A Time to Choose One Nation

A Time to Choose One Nation

When was the last time I spoke to — and really listened to — someone whose politics differed from mine?

That’s a question we should all ask ourselves today. Because the only way out of this worsening cycle of political hatred — that hit a new low with Saturday’s assassination attempt on former President Trump — is for all of us to commit to doing and being better.

On Saturday morning, thousands of Americans showed up in Butler, PA, to cheer on their favored candidate and exercise their constitutional right to free speech and free assembly. There’s nothing more quintessentially American. But before the day was over, a former and possibly future president was wounded, and an innocent person was dead.

If this doesn’t wake us up to the seriousness of this moment and the importance of changing the tone and tenor of our politics, it’s hard to imagine anything ever could.

Yesterday marked the beginning of the Republican National Convention, and we are less than four months away from a historic election. No one should expect — or want — candidates in either party to do anything other than make the strongest possible case for why they should be elected.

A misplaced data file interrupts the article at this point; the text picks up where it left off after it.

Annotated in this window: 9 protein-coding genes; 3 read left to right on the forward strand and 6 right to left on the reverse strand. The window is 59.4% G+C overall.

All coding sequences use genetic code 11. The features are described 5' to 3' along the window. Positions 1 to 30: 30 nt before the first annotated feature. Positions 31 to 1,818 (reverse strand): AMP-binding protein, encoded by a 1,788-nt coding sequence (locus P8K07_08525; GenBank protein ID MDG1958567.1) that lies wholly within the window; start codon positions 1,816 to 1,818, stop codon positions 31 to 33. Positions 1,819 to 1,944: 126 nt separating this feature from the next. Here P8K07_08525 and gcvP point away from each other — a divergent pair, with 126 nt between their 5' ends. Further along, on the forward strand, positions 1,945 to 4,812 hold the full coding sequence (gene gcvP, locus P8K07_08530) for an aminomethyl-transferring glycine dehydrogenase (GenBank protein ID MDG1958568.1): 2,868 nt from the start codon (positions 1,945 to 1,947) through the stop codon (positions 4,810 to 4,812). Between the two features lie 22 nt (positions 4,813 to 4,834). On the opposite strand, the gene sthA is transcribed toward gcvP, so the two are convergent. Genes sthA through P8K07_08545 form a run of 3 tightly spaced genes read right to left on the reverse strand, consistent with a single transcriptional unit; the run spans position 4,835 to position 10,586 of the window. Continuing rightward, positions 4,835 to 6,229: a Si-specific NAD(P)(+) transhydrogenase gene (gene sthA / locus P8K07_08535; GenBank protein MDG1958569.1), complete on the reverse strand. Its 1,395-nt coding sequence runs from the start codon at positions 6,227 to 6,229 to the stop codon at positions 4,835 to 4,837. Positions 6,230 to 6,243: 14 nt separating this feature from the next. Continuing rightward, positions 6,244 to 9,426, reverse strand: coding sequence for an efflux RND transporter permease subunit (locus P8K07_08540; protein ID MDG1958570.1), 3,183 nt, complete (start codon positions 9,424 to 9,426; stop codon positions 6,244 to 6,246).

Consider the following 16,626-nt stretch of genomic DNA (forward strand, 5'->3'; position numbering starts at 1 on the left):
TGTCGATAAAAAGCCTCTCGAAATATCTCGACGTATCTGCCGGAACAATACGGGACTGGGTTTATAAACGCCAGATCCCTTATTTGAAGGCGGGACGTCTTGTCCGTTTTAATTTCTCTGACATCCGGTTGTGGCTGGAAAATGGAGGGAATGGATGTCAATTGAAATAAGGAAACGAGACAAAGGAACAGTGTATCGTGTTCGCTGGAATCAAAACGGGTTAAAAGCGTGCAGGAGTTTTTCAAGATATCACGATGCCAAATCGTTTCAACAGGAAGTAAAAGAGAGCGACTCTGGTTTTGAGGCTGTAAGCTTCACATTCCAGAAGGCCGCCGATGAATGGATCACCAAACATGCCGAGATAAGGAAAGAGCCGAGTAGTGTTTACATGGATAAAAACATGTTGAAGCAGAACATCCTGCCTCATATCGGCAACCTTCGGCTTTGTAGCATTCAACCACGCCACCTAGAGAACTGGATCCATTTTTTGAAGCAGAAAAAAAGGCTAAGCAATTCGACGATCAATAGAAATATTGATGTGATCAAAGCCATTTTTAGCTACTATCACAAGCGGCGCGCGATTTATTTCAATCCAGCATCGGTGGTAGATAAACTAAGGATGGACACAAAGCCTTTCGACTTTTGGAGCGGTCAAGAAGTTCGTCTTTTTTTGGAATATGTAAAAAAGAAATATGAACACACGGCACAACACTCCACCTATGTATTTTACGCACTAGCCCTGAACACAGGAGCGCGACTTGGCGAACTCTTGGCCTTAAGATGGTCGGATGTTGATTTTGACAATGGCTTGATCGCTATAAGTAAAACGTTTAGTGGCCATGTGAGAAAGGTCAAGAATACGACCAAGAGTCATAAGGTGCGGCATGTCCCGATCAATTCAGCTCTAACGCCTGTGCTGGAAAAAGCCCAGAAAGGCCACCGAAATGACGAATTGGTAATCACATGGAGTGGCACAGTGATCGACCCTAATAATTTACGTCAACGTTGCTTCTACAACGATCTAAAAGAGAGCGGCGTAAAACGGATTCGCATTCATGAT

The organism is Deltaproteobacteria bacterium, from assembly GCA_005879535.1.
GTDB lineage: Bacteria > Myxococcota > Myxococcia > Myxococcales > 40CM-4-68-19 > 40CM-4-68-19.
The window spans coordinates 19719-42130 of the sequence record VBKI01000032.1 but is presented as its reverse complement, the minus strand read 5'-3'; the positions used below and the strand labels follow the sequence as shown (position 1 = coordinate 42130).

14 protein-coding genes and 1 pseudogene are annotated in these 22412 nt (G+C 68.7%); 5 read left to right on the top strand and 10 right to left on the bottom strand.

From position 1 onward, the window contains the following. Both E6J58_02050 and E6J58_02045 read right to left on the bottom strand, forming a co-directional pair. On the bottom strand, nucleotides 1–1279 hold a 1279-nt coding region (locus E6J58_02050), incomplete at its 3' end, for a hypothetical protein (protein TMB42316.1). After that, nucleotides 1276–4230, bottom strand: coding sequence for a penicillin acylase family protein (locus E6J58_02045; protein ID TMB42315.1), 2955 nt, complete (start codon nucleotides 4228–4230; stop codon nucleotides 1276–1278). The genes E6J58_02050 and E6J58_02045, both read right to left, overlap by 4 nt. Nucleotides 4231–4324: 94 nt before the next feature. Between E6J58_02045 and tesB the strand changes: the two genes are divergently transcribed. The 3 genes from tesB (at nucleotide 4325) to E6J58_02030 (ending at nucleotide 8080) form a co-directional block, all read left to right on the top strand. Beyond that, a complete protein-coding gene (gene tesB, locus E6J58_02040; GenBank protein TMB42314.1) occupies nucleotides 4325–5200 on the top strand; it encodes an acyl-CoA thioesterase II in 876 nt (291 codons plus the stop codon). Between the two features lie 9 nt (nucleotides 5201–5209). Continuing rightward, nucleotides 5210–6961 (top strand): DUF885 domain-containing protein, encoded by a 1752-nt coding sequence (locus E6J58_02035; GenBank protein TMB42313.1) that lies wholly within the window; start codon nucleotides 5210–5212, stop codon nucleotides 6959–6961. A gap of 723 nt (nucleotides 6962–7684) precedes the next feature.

But it isn’t hard to identify the language and behavior that crosses a line — language that paints a political opponent as an evil “other” who is intent on destroying our country.

This has to stop, and the way to start is with each of us. We all have the power to change the way we talk to one another and engage in politics. No Labels wants to invite you today to commit to being part of the solution. We’d like you to sign the “One Nation Commitment,” in which you’d promise to safeguard the fairness and integrity of America’s democratic process by:

  1. Acknowledging the election winner certified at the joint meeting of Congress in January 2025 as the legitimate president of the United States.
  2. Calling on your elected representatives to work with the new president, regardless of party, to find commonsense solutions to America's most pressing challenges.
  3. Serving as a voice for calm and reconciliation by opposing those who endorse or engage in violence that harms people, property, or public spaces.
We hope you will also invite your friends and family to do the same. Every participant in the democratic process should be able to affirm the peaceful transfer of power, acknowledge the legitimacy of the next president, and denounce violence. It’s essential for people to go on the record now — before the election results are in — that they support these foundational principles.
In the wake of this weekend’s horrific events, let’s redouble our commitment as Americans to live in peace with one another and prove once again why we remain the greatest democracy in the world.